Vital Signs

Buy Local

There seems to be a common theme in modern libertarian thought that stresses the merits of giant corporate enterprises, claiming that they are infinitely superior to smaller, less capitalized, local businesses.  One article that I read extolled the virtues of chain bookstores versus their benighted independent “competition.”  My interest here is personal: I work part-time at the last remaining local independent bookstore in DeKalb, Illinois, which is now going out of business.  When I realized that I needed a break from my research, could use some additional spending money, and wanted to enjoy the company of intelligent, literate people, my first choice was to work at my favorite bookstore.  Now, a major bookstore chain has moved here, and the city has announced that the new store will get government subsidies through a special taxing district.  My employer has never been subsidized.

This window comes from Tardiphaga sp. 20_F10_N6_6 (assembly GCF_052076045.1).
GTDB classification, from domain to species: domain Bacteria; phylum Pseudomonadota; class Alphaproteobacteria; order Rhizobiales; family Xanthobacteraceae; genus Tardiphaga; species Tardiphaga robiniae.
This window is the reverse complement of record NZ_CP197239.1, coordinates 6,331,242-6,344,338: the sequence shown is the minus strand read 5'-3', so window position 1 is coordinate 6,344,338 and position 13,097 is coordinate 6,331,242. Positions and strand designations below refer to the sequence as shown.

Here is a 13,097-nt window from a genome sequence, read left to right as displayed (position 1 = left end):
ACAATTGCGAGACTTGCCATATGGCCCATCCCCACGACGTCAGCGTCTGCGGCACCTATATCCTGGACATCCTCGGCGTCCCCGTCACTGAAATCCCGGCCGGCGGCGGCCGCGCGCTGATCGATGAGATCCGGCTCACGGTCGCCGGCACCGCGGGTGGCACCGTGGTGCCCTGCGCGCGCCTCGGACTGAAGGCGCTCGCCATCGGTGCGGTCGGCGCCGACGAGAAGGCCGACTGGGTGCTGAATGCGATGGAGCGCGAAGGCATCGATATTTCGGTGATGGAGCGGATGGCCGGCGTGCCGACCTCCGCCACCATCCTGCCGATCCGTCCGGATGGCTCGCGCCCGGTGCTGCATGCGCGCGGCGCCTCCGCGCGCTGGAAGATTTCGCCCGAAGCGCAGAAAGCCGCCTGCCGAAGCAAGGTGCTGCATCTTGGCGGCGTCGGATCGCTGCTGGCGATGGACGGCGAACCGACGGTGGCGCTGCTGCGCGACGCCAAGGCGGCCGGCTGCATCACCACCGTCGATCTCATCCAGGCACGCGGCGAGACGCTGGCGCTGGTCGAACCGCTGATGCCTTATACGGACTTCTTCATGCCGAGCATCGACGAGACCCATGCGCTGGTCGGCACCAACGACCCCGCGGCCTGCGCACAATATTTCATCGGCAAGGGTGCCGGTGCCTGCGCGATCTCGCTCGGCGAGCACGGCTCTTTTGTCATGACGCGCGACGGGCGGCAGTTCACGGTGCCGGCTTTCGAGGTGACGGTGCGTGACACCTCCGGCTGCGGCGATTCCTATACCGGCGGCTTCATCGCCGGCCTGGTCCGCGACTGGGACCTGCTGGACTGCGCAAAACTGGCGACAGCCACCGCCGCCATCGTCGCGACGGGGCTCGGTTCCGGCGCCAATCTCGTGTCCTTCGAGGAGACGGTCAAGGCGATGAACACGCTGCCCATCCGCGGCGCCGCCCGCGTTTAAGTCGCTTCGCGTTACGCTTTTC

I have been a customer at this local bookstore virtually since it first opened its doors.  I have also happily spent my meager funds in the other locally owned and operated stores and restaurants that have graced my favorite town for many years.  I realize, of course, that the independent merchants do not offer the huge selection found at the chain stores.  Local vendors’ prices are generally higher as well.  So how is it that I, a seasoned graduate of the Mises University,...

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